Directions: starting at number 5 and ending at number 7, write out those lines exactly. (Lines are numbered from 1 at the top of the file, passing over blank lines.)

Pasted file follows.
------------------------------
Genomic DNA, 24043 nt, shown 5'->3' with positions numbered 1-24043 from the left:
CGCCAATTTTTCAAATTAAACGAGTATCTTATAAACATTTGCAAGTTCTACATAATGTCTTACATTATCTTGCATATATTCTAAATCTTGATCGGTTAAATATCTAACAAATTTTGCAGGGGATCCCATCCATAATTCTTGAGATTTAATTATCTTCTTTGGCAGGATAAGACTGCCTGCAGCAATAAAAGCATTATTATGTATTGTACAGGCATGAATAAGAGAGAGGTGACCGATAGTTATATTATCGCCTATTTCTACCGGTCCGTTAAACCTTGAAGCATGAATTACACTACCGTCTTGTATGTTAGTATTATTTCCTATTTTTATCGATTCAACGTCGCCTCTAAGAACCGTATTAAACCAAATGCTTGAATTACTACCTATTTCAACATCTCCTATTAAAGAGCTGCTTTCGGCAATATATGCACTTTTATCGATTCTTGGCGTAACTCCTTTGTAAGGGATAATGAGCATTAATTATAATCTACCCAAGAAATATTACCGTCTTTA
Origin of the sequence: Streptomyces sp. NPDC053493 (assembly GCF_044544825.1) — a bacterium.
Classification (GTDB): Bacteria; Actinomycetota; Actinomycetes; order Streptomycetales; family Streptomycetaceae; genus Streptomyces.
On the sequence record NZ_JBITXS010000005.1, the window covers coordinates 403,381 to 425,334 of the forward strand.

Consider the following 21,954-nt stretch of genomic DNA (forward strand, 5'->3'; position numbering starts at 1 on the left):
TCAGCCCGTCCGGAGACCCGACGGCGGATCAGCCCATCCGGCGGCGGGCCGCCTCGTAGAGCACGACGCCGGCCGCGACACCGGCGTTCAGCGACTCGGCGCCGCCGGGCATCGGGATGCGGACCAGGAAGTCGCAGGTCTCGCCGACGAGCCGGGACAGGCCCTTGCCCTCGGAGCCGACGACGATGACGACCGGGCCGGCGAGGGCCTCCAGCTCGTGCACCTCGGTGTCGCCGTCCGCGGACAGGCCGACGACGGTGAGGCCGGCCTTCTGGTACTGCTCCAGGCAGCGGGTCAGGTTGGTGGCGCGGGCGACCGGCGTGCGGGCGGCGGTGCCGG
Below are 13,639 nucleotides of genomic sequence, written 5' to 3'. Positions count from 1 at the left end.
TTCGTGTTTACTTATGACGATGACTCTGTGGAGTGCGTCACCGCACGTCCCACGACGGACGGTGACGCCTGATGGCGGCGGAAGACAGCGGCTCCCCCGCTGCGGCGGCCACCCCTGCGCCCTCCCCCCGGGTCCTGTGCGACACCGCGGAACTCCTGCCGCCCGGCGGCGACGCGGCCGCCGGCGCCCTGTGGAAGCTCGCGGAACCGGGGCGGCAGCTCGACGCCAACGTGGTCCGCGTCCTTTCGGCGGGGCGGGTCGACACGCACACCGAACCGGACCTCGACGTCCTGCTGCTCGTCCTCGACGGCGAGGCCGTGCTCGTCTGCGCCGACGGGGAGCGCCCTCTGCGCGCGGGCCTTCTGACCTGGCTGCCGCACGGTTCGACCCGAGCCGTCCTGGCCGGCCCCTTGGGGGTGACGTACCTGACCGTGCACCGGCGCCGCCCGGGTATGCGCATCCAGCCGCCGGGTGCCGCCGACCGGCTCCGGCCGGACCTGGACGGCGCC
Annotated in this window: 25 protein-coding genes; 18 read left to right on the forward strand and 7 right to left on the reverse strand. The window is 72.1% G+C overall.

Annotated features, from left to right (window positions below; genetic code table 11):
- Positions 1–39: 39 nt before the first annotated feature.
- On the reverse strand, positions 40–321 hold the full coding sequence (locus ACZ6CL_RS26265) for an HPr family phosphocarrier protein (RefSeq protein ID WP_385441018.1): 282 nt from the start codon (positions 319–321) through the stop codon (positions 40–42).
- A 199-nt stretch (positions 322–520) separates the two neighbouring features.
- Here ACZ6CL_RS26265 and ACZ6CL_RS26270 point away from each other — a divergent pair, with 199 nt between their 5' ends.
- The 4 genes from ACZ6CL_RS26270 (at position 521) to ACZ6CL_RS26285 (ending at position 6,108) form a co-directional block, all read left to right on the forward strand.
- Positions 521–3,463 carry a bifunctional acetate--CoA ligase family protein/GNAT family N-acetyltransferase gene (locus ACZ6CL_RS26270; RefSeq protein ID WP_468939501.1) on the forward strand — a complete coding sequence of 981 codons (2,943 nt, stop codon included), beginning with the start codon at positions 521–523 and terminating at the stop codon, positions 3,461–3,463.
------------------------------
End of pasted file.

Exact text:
On the sequence record NZ_JBITXS010000005.1, the window covers coordinates 403,381 to 425,334 of the forward strand.

Consider the following 21,954-nt stretch of genomic DNA (forward strand, 5'->3'; position numbering starts at 1 on the left):
TCAGCCCGTCCGGAGACCCGACGGCGGATCAGCCCATCCGGCGGCGGGCCGCCTCGTAGAGCACGACGCCGGCCGCGACACCGGCGTTCAGCGACTCGGCGCCGCCGGGCATCGGGATGCGGACCAGGAAGTCGCAGGTCTCGCCGACGAGCCGGGACAGGCCCTTGCCCTCGGAGCCGACGACGATGACGACCGGGCCGGCGAGGGCCTCCAGCTCGTGCACCTCGGTGTCGCCGTCCGCGGACAGGCCGACGACGGTGAGGCCGGCCTTCTGGTACTGCTCCAGGCAGCGGGTCAGGTTGGTGGCGCGGGCGACCGGCGTGCGGGCGGCGGTGCCGG